Basics of Go

Go Templates

Maximiliano Firtman

Maximiliano Firtman

Independent Consultant
Basics of Go

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The "Go Templates" Lesson is part of the full, Basics of Go course featured in this preview video. Here's what you'd learn in this lesson:

Maximiliano explores the usage of Go templates for server-side rendering, emphasizing their ability to generate dynamic content like HTML or configuration files. By separating the presentation logic from the data, Go templates facilitate easier management and updates.


Transcript from the "Go Templates" Lesson

>> For that, we are going to use something known as Go Templates. Go includes a template framework, a template is a format that we use our strings with some kind of a little language inside, if you're using Angular, for example, you know what a template is, when you define the template, your HTML file is actually a template.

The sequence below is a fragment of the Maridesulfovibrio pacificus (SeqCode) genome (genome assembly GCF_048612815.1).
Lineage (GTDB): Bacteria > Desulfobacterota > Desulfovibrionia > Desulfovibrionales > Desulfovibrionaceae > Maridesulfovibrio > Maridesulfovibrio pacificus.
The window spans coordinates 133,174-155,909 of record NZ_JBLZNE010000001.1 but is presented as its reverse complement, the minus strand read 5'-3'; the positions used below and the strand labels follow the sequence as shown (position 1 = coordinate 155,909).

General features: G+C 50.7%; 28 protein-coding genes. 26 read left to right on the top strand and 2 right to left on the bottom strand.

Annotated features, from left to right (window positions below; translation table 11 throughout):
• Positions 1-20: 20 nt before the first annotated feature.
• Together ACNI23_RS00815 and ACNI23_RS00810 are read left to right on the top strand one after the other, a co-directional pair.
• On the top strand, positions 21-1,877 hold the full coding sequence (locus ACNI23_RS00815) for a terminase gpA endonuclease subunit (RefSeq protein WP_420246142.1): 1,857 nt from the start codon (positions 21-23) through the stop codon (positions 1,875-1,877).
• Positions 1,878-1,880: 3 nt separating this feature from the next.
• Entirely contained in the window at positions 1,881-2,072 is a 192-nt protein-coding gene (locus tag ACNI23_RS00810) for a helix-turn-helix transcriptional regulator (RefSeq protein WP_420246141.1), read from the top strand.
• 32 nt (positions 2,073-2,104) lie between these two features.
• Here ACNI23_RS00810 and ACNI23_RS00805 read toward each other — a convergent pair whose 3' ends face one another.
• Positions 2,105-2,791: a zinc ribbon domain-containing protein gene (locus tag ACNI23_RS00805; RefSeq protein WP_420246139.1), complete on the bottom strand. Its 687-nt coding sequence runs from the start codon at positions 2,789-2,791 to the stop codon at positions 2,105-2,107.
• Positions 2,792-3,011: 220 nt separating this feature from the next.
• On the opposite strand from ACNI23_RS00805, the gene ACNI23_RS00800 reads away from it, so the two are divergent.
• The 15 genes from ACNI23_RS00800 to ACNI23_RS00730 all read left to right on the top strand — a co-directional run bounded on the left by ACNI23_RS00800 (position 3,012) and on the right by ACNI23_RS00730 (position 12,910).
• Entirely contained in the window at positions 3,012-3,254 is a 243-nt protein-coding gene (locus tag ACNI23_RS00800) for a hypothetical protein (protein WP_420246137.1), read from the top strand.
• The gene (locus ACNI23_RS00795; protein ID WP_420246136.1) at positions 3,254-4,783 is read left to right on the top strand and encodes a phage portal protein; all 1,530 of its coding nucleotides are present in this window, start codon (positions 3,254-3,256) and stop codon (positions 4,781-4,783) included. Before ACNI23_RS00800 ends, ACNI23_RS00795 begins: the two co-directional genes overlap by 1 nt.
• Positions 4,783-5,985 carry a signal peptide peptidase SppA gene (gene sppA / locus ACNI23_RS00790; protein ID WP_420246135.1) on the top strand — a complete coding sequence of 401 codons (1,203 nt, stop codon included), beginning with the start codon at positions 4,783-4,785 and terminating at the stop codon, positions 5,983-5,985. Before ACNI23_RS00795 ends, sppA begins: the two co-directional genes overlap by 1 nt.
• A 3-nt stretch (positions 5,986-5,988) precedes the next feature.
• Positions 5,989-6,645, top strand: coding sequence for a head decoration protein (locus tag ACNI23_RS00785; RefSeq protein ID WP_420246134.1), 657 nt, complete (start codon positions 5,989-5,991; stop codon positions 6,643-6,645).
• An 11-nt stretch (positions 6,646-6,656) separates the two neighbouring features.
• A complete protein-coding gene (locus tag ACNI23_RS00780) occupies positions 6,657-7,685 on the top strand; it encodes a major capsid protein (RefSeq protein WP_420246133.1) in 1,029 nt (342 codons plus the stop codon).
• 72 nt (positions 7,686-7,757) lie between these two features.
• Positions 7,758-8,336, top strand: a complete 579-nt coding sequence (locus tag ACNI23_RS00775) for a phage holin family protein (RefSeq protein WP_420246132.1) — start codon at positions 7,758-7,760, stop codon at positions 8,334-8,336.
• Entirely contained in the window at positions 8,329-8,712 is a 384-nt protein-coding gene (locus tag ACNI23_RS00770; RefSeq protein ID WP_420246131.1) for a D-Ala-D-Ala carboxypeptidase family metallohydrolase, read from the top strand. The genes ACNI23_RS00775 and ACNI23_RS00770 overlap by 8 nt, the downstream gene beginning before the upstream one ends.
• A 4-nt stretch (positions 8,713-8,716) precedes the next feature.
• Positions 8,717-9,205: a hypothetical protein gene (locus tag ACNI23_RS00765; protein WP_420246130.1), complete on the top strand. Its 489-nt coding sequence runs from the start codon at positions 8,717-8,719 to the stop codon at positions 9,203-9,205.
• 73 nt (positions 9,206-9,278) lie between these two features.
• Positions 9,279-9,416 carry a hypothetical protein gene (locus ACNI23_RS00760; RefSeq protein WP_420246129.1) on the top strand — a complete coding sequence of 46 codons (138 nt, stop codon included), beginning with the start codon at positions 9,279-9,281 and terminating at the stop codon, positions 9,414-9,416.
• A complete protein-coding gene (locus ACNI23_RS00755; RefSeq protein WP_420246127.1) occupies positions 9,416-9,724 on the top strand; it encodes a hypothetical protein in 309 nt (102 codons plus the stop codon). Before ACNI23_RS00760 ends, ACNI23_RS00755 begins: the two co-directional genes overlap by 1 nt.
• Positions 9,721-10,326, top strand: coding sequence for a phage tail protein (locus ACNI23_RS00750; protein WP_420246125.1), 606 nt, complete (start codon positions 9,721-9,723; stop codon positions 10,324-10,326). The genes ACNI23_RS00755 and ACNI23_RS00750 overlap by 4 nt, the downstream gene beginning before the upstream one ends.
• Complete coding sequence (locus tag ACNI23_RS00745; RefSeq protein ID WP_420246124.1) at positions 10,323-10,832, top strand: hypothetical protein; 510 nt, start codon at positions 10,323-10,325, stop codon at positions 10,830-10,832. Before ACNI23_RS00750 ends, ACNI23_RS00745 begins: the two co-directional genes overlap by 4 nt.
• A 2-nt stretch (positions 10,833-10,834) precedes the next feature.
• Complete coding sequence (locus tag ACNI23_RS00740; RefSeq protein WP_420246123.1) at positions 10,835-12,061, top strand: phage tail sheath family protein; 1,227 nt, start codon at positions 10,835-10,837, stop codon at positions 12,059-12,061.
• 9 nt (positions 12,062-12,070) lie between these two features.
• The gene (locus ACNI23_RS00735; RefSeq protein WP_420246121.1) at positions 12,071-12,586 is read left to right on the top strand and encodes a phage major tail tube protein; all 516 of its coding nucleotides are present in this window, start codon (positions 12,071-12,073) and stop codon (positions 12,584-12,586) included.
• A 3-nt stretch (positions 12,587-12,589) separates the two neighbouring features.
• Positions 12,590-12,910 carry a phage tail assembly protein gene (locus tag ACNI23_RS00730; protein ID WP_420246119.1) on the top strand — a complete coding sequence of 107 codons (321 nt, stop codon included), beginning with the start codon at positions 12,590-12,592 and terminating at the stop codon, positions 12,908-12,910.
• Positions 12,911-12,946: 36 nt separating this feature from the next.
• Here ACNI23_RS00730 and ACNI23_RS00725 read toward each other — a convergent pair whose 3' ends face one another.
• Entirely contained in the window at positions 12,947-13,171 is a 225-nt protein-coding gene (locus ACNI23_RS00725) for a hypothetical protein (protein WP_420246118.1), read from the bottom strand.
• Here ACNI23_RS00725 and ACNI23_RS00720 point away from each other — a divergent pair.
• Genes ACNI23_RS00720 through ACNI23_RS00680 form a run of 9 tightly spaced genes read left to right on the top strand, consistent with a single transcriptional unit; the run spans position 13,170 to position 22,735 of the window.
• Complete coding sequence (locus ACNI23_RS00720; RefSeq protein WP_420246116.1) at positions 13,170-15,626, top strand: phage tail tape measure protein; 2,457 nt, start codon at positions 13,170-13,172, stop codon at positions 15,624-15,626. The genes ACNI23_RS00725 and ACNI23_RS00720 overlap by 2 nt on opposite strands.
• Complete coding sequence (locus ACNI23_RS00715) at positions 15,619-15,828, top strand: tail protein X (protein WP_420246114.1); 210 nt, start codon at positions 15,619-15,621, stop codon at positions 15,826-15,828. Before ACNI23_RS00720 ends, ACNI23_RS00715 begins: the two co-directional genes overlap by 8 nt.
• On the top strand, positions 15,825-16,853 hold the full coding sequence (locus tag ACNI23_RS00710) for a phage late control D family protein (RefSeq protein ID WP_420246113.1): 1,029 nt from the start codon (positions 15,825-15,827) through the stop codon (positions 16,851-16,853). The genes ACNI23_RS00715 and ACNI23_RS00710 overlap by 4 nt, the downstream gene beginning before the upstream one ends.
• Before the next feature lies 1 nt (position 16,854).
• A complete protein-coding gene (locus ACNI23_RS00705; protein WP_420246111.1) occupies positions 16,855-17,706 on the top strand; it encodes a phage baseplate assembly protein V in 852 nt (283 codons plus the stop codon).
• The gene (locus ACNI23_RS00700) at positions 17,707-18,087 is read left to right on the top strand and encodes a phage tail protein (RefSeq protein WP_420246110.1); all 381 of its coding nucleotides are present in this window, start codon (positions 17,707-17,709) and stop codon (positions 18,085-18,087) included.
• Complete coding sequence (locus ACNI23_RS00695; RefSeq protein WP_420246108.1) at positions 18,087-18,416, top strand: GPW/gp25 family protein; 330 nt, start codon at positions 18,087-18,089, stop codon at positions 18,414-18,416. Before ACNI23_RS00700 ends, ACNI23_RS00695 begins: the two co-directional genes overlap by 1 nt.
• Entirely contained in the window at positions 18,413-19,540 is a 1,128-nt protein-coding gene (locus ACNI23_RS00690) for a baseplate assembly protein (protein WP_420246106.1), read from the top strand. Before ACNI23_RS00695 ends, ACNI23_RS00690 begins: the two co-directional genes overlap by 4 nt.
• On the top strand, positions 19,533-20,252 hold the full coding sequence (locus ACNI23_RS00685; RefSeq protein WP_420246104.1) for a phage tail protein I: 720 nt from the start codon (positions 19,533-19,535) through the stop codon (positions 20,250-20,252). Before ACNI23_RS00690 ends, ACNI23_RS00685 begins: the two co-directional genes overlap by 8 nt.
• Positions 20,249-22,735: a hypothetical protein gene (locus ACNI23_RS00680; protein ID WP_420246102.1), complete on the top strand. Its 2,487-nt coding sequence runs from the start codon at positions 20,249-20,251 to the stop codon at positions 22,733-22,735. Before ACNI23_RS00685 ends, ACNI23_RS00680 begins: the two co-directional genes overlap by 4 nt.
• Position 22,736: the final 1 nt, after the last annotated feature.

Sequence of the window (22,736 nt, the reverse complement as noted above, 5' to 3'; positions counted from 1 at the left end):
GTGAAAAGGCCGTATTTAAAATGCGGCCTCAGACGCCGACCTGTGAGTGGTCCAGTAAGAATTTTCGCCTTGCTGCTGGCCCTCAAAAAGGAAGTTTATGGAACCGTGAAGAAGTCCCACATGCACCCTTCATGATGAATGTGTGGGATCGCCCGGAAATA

You can insert a special tags that are not the HTML within that template, if you're using React, JSX is kind of a template. It's not really formally a template but kind of, and in Go, it's not specifically targeting web pages, you can use it for any string. But most of the time we use templates for creating server-side rendering.

This is similar, in case you have ever played with PHP, for example. You mix, and I'm talking about playing vanilla PHP without the framework, without the templating system. You write the dot PHP file and you mix with HTML with PHP code in the middle, okay? It's kind of the grandfather of templating.